The advantages are still "stacking" up

The original PC/104 format, and the PC/104 Consortium that has extended and evolved that original standard, have been around for a while. In fact, 2012 is the Consortium’s 20th year, which is quite a long time in a technology-based industry. So before we start the party (20 years is definitely worth celebrating), let’s take a minute to look at the whole idea of a “stacking” architecture and all the benefits it provides to system designers

Without question, the most important aspect of the PC/104 formats is the ability to “stack” boards together as a means to connect expansion boards (Figure 1). The stacking concept was undoubtedly born from a desire to support a lot of flexibility in system expansion. Unlike formats before it, the PC/104 format did not provide just a single expansion connector or a mezzanine board, but ran the entire set of bus signals up through the stack. Today this may not seem like a very revolutionarily idea, but it was a powerful concept compared to other form factors designed around motherboards, card cages, and backplanes.

Figure 1: PC/104’s ability to stack boards together to connect expansion boards can be considered its most important aspect.
(Click graphic to zoom)

(Small) size matters

One of the “big” PC/104 advantages is its size. At only 3.6" x 3.8" (90 mm x 96 mm), PC/104 systems can be used in many applications where other formats simply won’t fit. But its stacking design also brings a big advantage to the Z-axis: height. The height of the stack is up to the user. If a system can be created with only one or two cards, then the enclosure can be low profile (the cards are spaced 0.6" – 15.24 mm – apart). If more expansion is needed, the enclosure can be sized to fit. Unlike backplane-based systems, there are no empty slots that take up space, even when there is no expansion function being used.

Flexible to fit any application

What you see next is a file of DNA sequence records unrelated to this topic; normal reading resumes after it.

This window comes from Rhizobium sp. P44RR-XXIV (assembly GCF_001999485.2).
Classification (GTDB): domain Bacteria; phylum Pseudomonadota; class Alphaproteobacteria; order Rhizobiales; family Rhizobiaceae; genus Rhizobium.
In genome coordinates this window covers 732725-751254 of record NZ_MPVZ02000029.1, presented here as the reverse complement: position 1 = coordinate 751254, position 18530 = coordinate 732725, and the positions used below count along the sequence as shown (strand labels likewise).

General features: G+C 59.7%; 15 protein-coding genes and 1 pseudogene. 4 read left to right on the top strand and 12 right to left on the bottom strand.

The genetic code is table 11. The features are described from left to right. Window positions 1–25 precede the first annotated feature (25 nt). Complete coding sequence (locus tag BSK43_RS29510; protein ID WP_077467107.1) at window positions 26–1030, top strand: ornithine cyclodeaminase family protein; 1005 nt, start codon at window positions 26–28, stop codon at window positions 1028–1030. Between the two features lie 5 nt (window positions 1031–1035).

Flexibility is PC/104’s middle name. It’s a modular “building block” system that is always ready to expand or change as the application evolves. The flexibility of PC/104 is especially valuable during system development. There’s no need to purchase a new backplane or order PCB changes to test a new feature; add or change a hardware feature by simply plugging a new card into the stack. This kind of instant gratification is a big help to anyone’s development budget and timeline.

One solid block

The stacking design includes another benefit, which is basically free as it adds nothing to the cost of the board. PC/104 systems excel at physical ruggedness. It’s easy to see that the typical desktop PC expansion card plugged into a motherboard at a right angle is not going to last long in an environment with any vibration or shock. Industrial or embedded form factors that are designed for more rugged use, such as CompactPCI, use expensive chassis to secure each card. In contrast, PC/104 boards bolt directly to each other, forming an extremely rugged cube of boards. In most situations, no chassis or mechanical reinforcement of any kind is needed.

Lower system cost

Putting together a typical PC/104 system doesn’t require any backplanes, chassis, baseboards, NRE fees, or other start-up or overhead costs. Purchasing just the board(s) needed in the system, and plugging them into each other, is all that’s required. When considering the cost of high-speed backplanes and the associated chassis needed around them, the advantage of the PC/104 stacking approach is obvious.

Selecting the right format

It should be noted that there isn’t a single PC/104 standard. There are many related formats available, from the slow-and-steady ISA bus implementations of the original PC/104 bus specifications, to versions with PCI, to the latest PCI Express versions with x16 lane I/O. The single PC/104 specification has given way to a rich family of formats that are all based on the stacking concept. There are literally hundreds of off-the-shelf PC/104 CPU and I/O expansion boards available from a wide variety of vendors. For more information, check out the product search page on the website and search PC/104 and Small Form Factors’ product database at before your next project.

PC/104 Consortium 408-337-0904